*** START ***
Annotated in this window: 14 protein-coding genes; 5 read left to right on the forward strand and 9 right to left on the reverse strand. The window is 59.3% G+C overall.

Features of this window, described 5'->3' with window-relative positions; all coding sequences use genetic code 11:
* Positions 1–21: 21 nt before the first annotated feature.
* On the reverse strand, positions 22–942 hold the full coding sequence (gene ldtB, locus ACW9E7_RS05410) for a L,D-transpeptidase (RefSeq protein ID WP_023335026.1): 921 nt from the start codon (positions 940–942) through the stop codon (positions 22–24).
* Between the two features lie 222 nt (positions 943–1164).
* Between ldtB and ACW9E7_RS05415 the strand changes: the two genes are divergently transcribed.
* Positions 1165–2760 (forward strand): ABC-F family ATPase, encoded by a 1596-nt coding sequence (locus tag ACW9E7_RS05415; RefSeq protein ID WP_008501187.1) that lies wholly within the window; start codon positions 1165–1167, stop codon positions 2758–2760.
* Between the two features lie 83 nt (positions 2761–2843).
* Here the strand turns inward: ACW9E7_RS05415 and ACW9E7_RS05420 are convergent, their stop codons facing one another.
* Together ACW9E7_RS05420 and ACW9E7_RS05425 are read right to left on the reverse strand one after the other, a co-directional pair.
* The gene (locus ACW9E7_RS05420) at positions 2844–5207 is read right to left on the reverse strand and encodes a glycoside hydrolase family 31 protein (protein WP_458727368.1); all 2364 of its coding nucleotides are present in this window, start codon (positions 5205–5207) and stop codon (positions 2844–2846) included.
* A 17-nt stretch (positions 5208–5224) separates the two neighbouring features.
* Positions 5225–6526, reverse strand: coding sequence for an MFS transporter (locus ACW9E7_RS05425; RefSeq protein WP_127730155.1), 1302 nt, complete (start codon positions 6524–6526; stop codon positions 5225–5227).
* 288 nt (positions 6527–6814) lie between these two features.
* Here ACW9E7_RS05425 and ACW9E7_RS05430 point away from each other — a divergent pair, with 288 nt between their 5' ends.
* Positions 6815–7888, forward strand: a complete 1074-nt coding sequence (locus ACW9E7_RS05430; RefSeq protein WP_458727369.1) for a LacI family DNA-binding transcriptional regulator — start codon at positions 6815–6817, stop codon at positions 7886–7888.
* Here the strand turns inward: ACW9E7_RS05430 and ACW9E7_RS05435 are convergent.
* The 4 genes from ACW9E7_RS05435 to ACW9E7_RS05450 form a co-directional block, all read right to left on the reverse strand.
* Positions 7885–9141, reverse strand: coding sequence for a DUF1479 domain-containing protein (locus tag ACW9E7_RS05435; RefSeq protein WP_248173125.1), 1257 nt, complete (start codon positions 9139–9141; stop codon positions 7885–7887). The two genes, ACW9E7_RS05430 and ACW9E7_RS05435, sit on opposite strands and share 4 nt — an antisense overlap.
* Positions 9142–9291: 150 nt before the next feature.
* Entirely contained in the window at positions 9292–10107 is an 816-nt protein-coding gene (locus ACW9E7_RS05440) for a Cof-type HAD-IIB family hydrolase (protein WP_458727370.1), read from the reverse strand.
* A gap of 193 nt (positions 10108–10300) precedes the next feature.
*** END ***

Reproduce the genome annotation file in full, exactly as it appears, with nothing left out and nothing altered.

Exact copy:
Annotated in this window: 14 protein-coding genes; 5 read left to right on the forward strand and 9 right to left on the reverse strand. The window is 59.3% G+C overall.

Features of this window, described 5'->3' with window-relative positions; all coding sequences use genetic code 11:
* Positions 1–21: 21 nt before the first annotated feature.
* On the reverse strand, positions 22–942 hold the full coding sequence (gene ldtB, locus ACW9E7_RS05410) for a L,D-transpeptidase (RefSeq protein ID WP_023335026.1): 921 nt from the start codon (positions 940–942) through the stop codon (positions 22–24).
* Between the two features lie 222 nt (positions 943–1164).
* Between ldtB and ACW9E7_RS05415 the strand changes: the two genes are divergently transcribed.
* Positions 1165–2760 (forward strand): ABC-F family ATPase, encoded by a 1596-nt coding sequence (locus tag ACW9E7_RS05415; RefSeq protein ID WP_008501187.1) that lies wholly within the window; start codon positions 1165–1167, stop codon positions 2758–2760.
* Between the two features lie 83 nt (positions 2761–2843).
* Here the strand turns inward: ACW9E7_RS05415 and ACW9E7_RS05420 are convergent, their stop codons facing one another.
* Together ACW9E7_RS05420 and ACW9E7_RS05425 are read right to left on the reverse strand one after the other, a co-directional pair.
* The gene (locus ACW9E7_RS05420) at positions 2844–5207 is read right to left on the reverse strand and encodes a glycoside hydrolase family 31 protein (protein WP_458727368.1); all 2364 of its coding nucleotides are present in this window, start codon (positions 5205–5207) and stop codon (positions 2844–2846) included.
* A 17-nt stretch (positions 5208–5224) separates the two neighbouring features.
* Positions 5225–6526, reverse strand: coding sequence for an MFS transporter (locus ACW9E7_RS05425; RefSeq protein WP_127730155.1), 1302 nt, complete (start codon positions 6524–6526; stop codon positions 5225–5227).
* 288 nt (positions 6527–6814) lie between these two features.
* Here ACW9E7_RS05425 and ACW9E7_RS05430 point away from each other — a divergent pair, with 288 nt between their 5' ends.
* Positions 6815–7888, forward strand: a complete 1074-nt coding sequence (locus ACW9E7_RS05430; RefSeq protein WP_458727369.1) for a LacI family DNA-binding transcriptional regulator — start codon at positions 6815–6817, stop codon at positions 7886–7888.
* Here the strand turns inward: ACW9E7_RS05430 and ACW9E7_RS05435 are convergent.
* The 4 genes from ACW9E7_RS05435 to ACW9E7_RS05450 form a co-directional block, all read right to left on the reverse strand.
* Positions 7885–9141, reverse strand: coding sequence for a DUF1479 domain-containing protein (locus tag ACW9E7_RS05435; RefSeq protein WP_248173125.1), 1257 nt, complete (start codon positions 9139–9141; stop codon positions 7885–7887). The two genes, ACW9E7_RS05430 and ACW9E7_RS05435, sit on opposite strands and share 4 nt — an antisense overlap.
* Positions 9142–9291: 150 nt before the next feature.
* Entirely contained in the window at positions 9292–10107 is an 816-nt protein-coding gene (locus ACW9E7_RS05440) for a Cof-type HAD-IIB family hydrolase (protein WP_458727370.1), read from the reverse strand.
* A gap of 193 nt (positions 10108–10300) precedes the next feature.